-Posted by Sarah

Wednesday, August 20, 2008

A Living Sacrifice

"Therefore I urge you, brethren, by the mercies of God, to present your bodies a living and holy sacrifice, acceptable to God, which is your spiritual service of worship. And do not be conformed to this world, but be transformed by the renewing of your mind so that you may prove what the will of God is, that which is good and acceptable and perfect." Romans 12:1-2

Friday, August 8, 2008

Love - Part 13: Hopes All Things


Love . . . hopes all things
1 Corinthians 13:7

Hopes”, as used in this particular verse, is translated from the Greek word ‘Elpizo’ (Strongs 1679) and it means:

1. to hope
a. in a religious sense, to wait for salvation with joy and full confidence

2. hopefully to trust in

(definition taken from our computer concordance).

This word, “hope” (elpizo) is also defined through Scripture itself: 

For in hope we have been saved, but hope that is seen is not hope; for who hopes for what he already sees? But if we hope for what we do not see, with perseverance we wait eagerly for it” 
(Romans 8:24-25; emphasis added). 

Hope is in something that we cannot see; generally in reference to something futuristic.

There are many verses in Scripture that use this same word “elpizo”, translated as “hope” here in 1 Corinthians 13:7, with many of them in reference to hoping for some future event to take place such as Herod hoping to see a miracle (Luke 23:8), John hoping to come to those whom he addressed in 2 John (2 John 12), and the Israelites hoping that Christ was the one who was going to redeem Israel (Luke 24:21).

For a believer in and follower of Jesus Christ, this 'hoping' in something is clarified by Paul in 1 Corinthians 16:7: “For I do not wish to see you now just in passing; for I hope to remain with you for some time, if the Lord permits” (emphasis added). There is the qualifier for what is hoped in. If the Lord permits . . . if the Lord wills. Paul is hoping for something, but only if the Lord should allow it to take place. His hope is in submission to the will of the Lord.

Just as shared in the previous post on believing all things, our hoping of all things must be in accordance with God’s Word firstly, and then be submitted to His will. Below is a section taken from Love – Part 12: Believes All Things as it ties in closely with this particular aspect of love:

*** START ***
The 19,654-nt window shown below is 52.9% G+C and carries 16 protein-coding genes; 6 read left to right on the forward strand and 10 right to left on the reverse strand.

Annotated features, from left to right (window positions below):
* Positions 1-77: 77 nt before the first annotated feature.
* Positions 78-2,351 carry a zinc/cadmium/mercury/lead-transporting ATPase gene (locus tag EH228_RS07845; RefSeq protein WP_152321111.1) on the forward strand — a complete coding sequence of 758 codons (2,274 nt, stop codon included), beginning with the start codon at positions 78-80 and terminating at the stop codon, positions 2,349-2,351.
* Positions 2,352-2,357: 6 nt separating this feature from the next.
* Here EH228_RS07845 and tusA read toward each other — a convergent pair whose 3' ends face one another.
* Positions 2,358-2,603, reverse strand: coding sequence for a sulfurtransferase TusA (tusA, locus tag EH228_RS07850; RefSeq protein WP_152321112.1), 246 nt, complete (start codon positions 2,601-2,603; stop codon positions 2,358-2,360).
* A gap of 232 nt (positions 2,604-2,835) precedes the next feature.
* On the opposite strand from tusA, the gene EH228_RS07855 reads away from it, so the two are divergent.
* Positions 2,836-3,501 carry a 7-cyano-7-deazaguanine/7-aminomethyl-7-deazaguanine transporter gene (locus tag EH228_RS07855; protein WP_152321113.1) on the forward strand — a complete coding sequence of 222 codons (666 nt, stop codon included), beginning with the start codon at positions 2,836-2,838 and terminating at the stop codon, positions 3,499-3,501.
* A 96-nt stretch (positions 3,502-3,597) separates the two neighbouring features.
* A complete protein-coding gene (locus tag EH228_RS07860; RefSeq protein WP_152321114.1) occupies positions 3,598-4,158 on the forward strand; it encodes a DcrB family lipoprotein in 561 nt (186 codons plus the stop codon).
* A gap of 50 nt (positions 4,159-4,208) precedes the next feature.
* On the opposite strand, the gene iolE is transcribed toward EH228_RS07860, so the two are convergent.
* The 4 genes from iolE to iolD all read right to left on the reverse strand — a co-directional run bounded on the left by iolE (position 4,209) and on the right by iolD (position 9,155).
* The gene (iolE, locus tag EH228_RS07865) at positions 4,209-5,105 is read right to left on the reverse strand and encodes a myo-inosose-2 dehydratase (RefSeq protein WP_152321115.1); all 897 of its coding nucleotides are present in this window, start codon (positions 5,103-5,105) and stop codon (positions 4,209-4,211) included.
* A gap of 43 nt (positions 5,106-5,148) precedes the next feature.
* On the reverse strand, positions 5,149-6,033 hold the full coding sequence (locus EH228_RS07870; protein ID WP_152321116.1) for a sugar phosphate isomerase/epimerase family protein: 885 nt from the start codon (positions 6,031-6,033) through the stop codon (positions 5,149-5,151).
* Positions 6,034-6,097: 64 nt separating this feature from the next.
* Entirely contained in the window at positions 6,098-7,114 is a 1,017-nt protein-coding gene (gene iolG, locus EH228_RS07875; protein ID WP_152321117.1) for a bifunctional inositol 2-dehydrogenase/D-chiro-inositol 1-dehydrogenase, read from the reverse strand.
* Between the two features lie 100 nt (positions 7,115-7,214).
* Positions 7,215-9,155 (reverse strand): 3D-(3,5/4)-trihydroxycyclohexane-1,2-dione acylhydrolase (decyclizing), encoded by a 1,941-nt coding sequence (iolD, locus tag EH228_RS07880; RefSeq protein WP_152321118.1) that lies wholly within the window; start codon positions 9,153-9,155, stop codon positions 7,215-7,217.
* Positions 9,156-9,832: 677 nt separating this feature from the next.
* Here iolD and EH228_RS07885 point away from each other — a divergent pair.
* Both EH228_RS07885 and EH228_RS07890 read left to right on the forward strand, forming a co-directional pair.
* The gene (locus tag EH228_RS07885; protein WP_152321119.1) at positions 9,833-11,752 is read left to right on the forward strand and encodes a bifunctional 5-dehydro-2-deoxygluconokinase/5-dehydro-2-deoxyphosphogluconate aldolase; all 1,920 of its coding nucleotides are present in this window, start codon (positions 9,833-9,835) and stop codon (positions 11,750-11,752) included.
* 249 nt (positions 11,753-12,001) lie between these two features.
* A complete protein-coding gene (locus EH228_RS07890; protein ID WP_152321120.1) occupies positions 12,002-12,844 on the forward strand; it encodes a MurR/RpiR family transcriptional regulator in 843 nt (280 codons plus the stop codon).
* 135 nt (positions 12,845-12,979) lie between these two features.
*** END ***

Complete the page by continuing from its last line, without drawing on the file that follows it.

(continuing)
Sometimes in Scripture (though, by far the minority), this word “all” does not mean to be inclusive of every single thing (individually), but to some of all types (collectively). For example: 
God looked on the earth, and behold, it was corrupt; for all flesh had corrupted their way upon the earth” (Genesis 6:12). Had all flesh (each, every, in whole not in part) corrupted their way? Only a few verses prior it is stated that “Noah was a righteous man, blameless in his time, Noah walked with God” (Genesis 6:9). We see that the ‘all’ does not include the righteous man Noah.
And: 
To the weak I became weak, that I might win the weak; I have become all things to all men, so that I may by all means save some” (1 Corinthians 9:22). Did Paul become a murderer to the murderers? A thief to the thieves? Obviously not. One must read this “all things” in context to find what indeed is being referred to.

The qualifier of what our hope should be in, what this "all things" is referring to, is in the fact of whether or not the thing hoped for is in accordance with the Lord, His Word and His will for our lives. We obviously cannot know what the Lord’s will is in every aspect of our lives, but our hearts’ response should be as that of Paul: If the Lord permits.

Ultimately, where should our hope be placed?

Now she who is a widow indeed and who has been left alone, has fixed her hope on God and continues in entreaties and prayers night and day” (1 Timothy 5:5; similar verses are found in 1 Timothy 4:10 and 6:17; emphasis added).

For in this way in former times the holy women also, who hoped in God, used to adorn themselves, being submissive to their own husbands . . .” (1 Peter 3:5; emphasis added).

As believers in Christ, we are commanded to:

“. . . fix [our] hope completely on the grace to be brought to [us] at the revelation of Jesus Christ” (1 Peter 1:13; emphasis added).

Our hope should be fixed upon God, and then our hope for futuristic events such as hoping to see or visit someone; hoping that a friend, sibling, or relative will change their course of living; hoping for the success and achievements of others; hoping to marry; hoping to teach; hoping to or for anything . . . these should all be in submission to the Lord’s will for our lives.

As the old hymn says:

My hope is built on nothing less,
Than Jesus’ blood and righteousness
I dare not trust the sweetest frame
But wholly lean on Jesus’ name!

When darkness veils His lovely face,
I rest on His unchanging grace;
In every high and stormy gale
My anchor holds within the veil.

(Words taken from the hymn “The Solid Rock” by Edward Mote)

Indeed, we had the sentence of death within ourselves so that we would not trust in ourselves, but in God who raises the dead; who delivered us from so great a peril of death, and will deliver us, He on whom we have set our hope.” (2 Corinthians 1:10)


-Posted by Sarah